Li (tripod)-shaped cloisonné incense burner


Incense burner in shape of a tripod (li) with design of lotus, Ming dynasty, Hongzhi or Zhengde reign, 15th or early 16th century; 14th century jade knob, Enamels, brass, wire (cloisonné); with later gilt metal handles, wooden cover with Yuan dynasty jade knob, China, 18.4 × 19.4 cm (Freer Gallery of Art, Smithsonian Institution, Washington, DC: Purchase — Charles Lang Freer Endowment, F1961.12a-b)

Incense burner in shape of a tripod (li) with design of lotus, Ming dynasty, Hongzhi or Zhengde reign, 15th or early 16th century; 14th-century jade knob, enamels, brass, wire (cloisonné); with later gilt metal handles, wooden cover with Yuan dynasty jade knob, China, 18.4 × 19.4 cm (Freer Gallery of Art, Smithsonian Institution, Washington, DC: Purchase — Charles Lang Freer Endowment, F1961.12a-b)

This decorated metal vessel was made to be used as an incense burner. It has a bellied shape with three short, pointed legs. Nine colorful floral and leaf designs lie on a beautiful turquoise background on the main body of the vessel. These lotus flowers are the primary decorations on the incense burner. They are in vibrant colors of red, white, blue, green, yellow, and dark purple, and they are surrounded by scrolling leaf patterns. Above this main design is a narrow, dark blue band with white plum blossoms.

Incense burner in shape of a tripod (li) with design of lotus, Ming dynasty, Hongzhi or Zhengde reign, 15th or early 16th century; 14th-century jade knob, enamels, brass, wire (cloisonné); with later gilt metal handles, wooden cover with Yuan dynasty jade knob, China, 18.4 × 19.4 cm (Freer Gallery of Art, Smithsonian Institution, Washington, DC: Purchase — Charles Lang Freer Endowment, F1961.12a-b)

Underside of incense burner in shape of a tripod (li) with design of lotus (detail), Ming dynasty, Hongzhi or Zhengde reign, 15th or early 16th century; 14th-century jade knob, enamels, brass, wire (cloisonné); with later gilt metal handles, wooden cover with Yuan dynasty jade knob, China, 18.4 × 19.4 cm (Freer Gallery of Art, Smithsonian Institution, Washington, DC: Purchase — Charles Lang Freer Endowment, F1961.12a-b)

The underside of the vessel has three symbols of luck:  a peach for immortality, a pomegranate for numerous heirs, and an orange for good fortune. The vessel was created in the technique called cloisonné. The wooden cover was removed when burning incense, as no sign of smoke is found on the lid.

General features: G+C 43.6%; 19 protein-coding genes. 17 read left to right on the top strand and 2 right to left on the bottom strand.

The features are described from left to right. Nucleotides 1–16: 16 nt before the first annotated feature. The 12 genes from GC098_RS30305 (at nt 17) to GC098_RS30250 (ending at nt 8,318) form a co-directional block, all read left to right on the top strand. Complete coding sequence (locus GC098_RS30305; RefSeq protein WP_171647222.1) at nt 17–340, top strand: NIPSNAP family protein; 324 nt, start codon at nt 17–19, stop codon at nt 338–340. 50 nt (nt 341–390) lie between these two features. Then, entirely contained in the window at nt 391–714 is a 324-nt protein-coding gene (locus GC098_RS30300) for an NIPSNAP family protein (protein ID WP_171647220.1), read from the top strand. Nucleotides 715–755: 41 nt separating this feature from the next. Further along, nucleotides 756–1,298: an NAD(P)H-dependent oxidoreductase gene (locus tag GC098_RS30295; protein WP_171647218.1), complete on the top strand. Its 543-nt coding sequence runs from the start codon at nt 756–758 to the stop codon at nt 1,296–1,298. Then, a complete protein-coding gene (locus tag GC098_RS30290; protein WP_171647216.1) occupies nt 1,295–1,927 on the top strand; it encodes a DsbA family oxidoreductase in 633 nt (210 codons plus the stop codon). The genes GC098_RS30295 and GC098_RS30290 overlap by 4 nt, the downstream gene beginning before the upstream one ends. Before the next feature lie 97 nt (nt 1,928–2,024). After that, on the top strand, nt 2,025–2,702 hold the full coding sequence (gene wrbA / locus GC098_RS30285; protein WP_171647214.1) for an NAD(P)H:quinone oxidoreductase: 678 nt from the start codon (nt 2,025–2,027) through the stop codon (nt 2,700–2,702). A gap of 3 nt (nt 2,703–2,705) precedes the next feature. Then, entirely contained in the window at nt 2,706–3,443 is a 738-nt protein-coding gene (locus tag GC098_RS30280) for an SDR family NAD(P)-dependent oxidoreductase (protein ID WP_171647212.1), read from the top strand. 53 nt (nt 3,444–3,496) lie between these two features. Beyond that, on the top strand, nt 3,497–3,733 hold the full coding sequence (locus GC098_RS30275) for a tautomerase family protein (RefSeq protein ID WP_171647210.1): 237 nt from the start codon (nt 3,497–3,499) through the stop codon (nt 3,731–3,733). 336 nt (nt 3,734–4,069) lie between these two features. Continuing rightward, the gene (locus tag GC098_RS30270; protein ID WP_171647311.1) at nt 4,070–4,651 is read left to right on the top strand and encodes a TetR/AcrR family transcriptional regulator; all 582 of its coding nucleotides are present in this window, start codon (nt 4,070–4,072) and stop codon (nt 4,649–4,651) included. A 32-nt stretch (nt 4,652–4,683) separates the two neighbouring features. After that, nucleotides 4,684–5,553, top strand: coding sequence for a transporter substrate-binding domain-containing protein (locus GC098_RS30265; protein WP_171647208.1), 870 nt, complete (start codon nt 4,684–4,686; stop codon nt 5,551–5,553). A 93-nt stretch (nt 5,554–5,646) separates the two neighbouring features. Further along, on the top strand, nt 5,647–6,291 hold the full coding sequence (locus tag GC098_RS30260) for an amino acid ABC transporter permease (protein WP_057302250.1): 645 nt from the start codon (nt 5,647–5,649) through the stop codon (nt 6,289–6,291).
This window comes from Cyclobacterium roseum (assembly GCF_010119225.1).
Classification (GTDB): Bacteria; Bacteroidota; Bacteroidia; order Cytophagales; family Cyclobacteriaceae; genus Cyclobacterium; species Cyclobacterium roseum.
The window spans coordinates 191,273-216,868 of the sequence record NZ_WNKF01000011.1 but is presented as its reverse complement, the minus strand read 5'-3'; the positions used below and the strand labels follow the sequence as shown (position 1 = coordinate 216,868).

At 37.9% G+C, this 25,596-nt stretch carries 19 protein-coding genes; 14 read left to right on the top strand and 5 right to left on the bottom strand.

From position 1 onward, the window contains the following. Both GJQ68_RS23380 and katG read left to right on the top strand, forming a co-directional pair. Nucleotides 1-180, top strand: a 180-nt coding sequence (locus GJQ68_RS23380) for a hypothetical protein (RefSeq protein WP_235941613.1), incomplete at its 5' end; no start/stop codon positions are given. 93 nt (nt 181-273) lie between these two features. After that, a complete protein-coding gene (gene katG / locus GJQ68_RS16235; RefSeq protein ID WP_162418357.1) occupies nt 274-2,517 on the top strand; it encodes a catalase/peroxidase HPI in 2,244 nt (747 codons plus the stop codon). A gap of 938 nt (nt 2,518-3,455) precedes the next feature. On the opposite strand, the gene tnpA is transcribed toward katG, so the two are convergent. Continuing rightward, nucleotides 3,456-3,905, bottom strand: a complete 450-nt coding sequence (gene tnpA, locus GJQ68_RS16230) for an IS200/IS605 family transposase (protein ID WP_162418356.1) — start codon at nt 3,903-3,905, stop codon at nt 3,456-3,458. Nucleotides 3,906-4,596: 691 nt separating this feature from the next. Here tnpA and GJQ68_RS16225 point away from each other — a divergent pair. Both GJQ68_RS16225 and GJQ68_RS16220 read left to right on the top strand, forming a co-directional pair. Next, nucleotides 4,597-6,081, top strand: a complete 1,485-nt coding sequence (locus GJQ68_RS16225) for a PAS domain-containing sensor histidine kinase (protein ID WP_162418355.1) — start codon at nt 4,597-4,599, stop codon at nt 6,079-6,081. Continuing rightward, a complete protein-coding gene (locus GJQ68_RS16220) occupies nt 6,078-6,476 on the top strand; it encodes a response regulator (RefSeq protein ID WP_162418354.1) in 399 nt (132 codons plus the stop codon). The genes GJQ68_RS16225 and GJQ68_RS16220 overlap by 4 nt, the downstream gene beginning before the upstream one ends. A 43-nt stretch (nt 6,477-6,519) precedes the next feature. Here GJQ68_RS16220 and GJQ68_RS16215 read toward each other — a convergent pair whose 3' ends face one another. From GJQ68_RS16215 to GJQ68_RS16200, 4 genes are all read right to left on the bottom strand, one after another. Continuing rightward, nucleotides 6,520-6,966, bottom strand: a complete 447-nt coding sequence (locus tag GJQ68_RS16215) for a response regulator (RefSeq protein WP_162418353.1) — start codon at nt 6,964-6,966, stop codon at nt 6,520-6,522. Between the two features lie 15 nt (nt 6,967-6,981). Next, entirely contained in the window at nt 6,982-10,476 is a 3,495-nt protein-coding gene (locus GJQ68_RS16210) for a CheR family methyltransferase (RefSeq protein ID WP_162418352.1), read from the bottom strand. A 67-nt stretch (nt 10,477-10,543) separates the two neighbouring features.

Incense burner in shape of a tripod (li) with design of lotus, Ming dynasty, Hongzhi or Zhengde reign, 15th or early 16th century; 14th-century jade knob, enamels, brass, wire (cloisonné); with later gilt metal handles, wooden cover with Yuan dynasty jade knob, China, 18.4 × 19.4 cm (Freer Gallery of Art, Smithsonian Institution, Washington, DC: Purchase — Charles Lang Freer Endowment, F1961.12a-b)

Incense burner in shape of a tripod (li) with design of lotus (detail), Ming dynasty, Hongzhi or Zhengde reign, 15th or early 16th century; 14th-century jade knob, enamels, brass, wire (cloisonné); with later gilt metal handles, wooden cover with Yuan dynasty jade knob, China, 18.4 × 19.4 cm (Freer Gallery of Art, Smithsonian Institution, Washington, DC: Purchase — Charles Lang Freer Endowment, F1961.12a-b)

Cloisonné is a technique for decorating metal. Making cloisonné is exacting, time-consuming and expensive. A craftsman first outlines a design on the metal surface, then bends thin wires into shapes to follow the lines, and finally solders them in place. Then, the specialist fills the wire enclosures, or cloisons, with colored glass paste and fires the object. The glass paste, or enamel, shrinks when fired. Usually, four or five rounds of adding enamel and re-firing are required to finish an object. At the end, the exposed wires are gilded.

One theory is that cloisonné was introduced to China during the Yuan dynasty (1279–1368) brought by the well-traveled Mongol invaders. It was a fully developed craft in China by the early fifteenth century when the rich and vibrant color effects it could produce suited imperial taste. This incense burner is of such high quality that it was likely produced for the Ming court.

The incense burner is in the tripod li shape:  a squat rounded body supported on three short legs.  It is based on li bronze vessels used during the Shang (ca. 1600–c. 1050 B.C.E.) and Zhou (c. 1050–221 B.C.E.) dynasties for offerings of food at ritual ceremonies. In later China, the function changed to an incense burner. This type of vessel became very popular during the Ming (1368–1644) and Qing (1644–1911) dynasties and was used for burning incense during rituals, including ancestor worship ceremonies. The smoke from incense was used as a link between the earthly realm and the heavenly world.

 

Freer Sackler Smithsonian LogoThis resource was developed for Teaching China with the Smithsonian, made possible by the generous support of the Freeman Foundation


For the classroom

Discussion questions:

  • Look carefully at this object. Make a list of ten possible things you think it may have been used for. What visual evidence can you find to support your theories?
  • In what context would incense have been used in Ming dynasty China? In what contexts is it used today? How do special scents add to a special occasion or environment? Why has incense been valued across different times and cultures?
  • Research what types of incense were used in Ming dynasty China and where this incense came from.

Additional resources:

This essay from Teaching China on the Smithsonian website

Cite this page as: Smithsonian's National Museum of Asian Art, "Li (tripod)-shaped cloisonné incense burner," in Smarthistory, July 16, 2021, accessed July 26, 2021, https://smarthistory.org/li-tripod-cloisonne-incense-burner/.